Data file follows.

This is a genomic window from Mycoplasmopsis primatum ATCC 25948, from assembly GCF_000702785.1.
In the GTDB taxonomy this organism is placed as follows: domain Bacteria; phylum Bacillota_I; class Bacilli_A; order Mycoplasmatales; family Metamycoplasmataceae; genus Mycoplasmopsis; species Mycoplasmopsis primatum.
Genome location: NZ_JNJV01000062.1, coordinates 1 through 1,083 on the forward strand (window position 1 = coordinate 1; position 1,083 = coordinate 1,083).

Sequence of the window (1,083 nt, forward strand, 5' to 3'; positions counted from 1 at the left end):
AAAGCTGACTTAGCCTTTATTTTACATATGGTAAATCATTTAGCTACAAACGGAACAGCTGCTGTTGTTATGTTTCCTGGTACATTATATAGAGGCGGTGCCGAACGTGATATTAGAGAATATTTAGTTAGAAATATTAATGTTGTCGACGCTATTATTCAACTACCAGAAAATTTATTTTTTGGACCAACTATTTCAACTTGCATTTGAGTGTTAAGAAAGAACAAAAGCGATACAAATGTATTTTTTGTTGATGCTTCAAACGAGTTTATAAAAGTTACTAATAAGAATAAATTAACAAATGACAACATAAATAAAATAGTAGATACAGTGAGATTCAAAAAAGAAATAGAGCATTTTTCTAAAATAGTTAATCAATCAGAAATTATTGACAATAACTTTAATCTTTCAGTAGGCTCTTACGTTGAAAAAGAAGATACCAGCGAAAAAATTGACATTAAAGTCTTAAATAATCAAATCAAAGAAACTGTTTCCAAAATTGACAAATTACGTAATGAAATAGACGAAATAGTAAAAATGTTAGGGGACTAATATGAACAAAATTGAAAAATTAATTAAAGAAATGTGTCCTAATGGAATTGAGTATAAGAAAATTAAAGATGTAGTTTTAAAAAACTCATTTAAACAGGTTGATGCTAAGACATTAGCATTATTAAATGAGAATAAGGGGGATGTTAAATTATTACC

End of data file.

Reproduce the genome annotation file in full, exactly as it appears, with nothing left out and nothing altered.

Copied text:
This is a genomic window from Mycoplasmopsis primatum ATCC 25948, from assembly GCF_000702785.1.
In the GTDB taxonomy this organism is placed as follows: domain Bacteria; phylum Bacillota_I; class Bacilli_A; order Mycoplasmatales; family Metamycoplasmataceae; genus Mycoplasmopsis; species Mycoplasmopsis primatum.
Genome location: NZ_JNJV01000062.1, coordinates 1 through 1,083 on the forward strand (window position 1 = coordinate 1; position 1,083 = coordinate 1,083).

Sequence of the window (1,083 nt, forward strand, 5' to 3'; positions counted from 1 at the left end):
AAAGCTGACTTAGCCTTTATTTTACATATGGTAAATCATTTAGCTACAAACGGAACAGCTGCTGTTGTTATGTTTCCTGGTACATTATATAGAGGCGGTGCCGAACGTGATATTAGAGAATATTTAGTTAGAAATATTAATGTTGTCGACGCTATTATTCAACTACCAGAAAATTTATTTTTTGGACCAACTATTTCAACTTGCATTTGAGTGTTAAGAAAGAACAAAAGCGATACAAATGTATTTTTTGTTGATGCTTCAAACGAGTTTATAAAAGTTACTAATAAGAATAAATTAACAAATGACAACATAAATAAAATAGTAGATACAGTGAGATTCAAAAAAGAAATAGAGCATTTTTCTAAAATAGTTAATCAATCAGAAATTATTGACAATAACTTTAATCTTTCAGTAGGCTCTTACGTTGAAAAAGAAGATACCAGCGAAAAAATTGACATTAAAGTCTTAAATAATCAAATCAAAGAAACTGTTTCCAAAATTGACAAATTACGTAATGAAATAGACGAAATAGTAAAAATGTTAGGGGACTAATATGAACAAAATTGAAAAATTAATTAAAGAAATGTGTCCTAATGGAATTGAGTATAAGAAAATTAAAGATGTAGTTTTAAAAAACTCATTTAAACAGGTTGATGCTAAGACATTAGCATTATTAAATGAGAATAAGGGGGATGTTAAATTATTACC